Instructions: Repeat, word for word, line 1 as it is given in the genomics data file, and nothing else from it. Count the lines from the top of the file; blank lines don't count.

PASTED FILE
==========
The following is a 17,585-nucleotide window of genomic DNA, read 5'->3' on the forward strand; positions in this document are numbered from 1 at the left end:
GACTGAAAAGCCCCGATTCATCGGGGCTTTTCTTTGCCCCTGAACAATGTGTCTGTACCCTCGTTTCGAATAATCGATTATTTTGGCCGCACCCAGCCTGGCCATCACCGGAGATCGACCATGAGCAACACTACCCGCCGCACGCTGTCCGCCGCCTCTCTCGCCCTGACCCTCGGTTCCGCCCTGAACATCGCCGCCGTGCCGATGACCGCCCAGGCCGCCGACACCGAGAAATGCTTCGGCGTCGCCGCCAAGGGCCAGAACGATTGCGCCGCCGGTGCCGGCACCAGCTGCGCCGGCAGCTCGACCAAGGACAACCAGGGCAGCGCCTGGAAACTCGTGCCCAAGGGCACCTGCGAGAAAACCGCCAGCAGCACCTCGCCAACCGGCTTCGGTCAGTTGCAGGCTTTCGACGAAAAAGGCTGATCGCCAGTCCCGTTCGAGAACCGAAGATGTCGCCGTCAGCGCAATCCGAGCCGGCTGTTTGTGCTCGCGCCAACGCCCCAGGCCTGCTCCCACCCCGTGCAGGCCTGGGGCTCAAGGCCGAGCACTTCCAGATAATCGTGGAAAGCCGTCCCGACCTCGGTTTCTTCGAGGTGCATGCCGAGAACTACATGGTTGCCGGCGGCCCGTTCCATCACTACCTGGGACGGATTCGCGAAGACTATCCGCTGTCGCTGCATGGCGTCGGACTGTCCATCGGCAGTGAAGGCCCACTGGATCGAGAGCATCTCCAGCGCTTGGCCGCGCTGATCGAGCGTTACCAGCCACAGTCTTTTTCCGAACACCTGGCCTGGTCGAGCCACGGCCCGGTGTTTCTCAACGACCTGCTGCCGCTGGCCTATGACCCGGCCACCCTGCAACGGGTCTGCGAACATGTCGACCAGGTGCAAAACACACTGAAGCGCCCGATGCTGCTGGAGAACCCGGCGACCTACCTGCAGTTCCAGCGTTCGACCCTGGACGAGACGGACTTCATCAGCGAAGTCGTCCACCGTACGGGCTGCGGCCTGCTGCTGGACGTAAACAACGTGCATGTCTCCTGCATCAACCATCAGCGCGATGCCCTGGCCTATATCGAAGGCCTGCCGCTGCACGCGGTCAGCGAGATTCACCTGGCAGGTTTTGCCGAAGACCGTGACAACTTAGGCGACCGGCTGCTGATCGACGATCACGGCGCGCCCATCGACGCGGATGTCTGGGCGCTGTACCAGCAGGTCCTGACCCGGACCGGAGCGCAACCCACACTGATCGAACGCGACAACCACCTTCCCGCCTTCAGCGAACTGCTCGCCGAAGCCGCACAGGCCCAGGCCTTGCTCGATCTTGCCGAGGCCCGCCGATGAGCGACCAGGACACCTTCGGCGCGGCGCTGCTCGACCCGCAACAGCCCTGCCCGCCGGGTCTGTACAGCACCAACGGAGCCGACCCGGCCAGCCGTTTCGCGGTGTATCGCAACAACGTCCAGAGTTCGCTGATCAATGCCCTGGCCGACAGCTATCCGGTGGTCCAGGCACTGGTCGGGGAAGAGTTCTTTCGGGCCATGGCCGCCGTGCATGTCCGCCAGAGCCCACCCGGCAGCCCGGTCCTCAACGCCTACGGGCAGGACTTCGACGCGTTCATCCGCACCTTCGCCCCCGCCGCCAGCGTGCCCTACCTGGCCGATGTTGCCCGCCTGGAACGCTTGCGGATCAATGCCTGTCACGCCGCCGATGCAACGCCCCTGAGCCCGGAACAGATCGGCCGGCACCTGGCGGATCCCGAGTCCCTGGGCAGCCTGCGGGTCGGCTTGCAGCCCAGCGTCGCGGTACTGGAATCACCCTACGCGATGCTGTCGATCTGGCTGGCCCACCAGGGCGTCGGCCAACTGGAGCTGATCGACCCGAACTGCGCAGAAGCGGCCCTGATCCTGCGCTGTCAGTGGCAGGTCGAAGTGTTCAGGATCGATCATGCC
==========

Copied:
The following is a 17,585-nucleotide window of genomic DNA, read 5'->3' on the forward strand; positions in this document are numbered from 1 at the left end: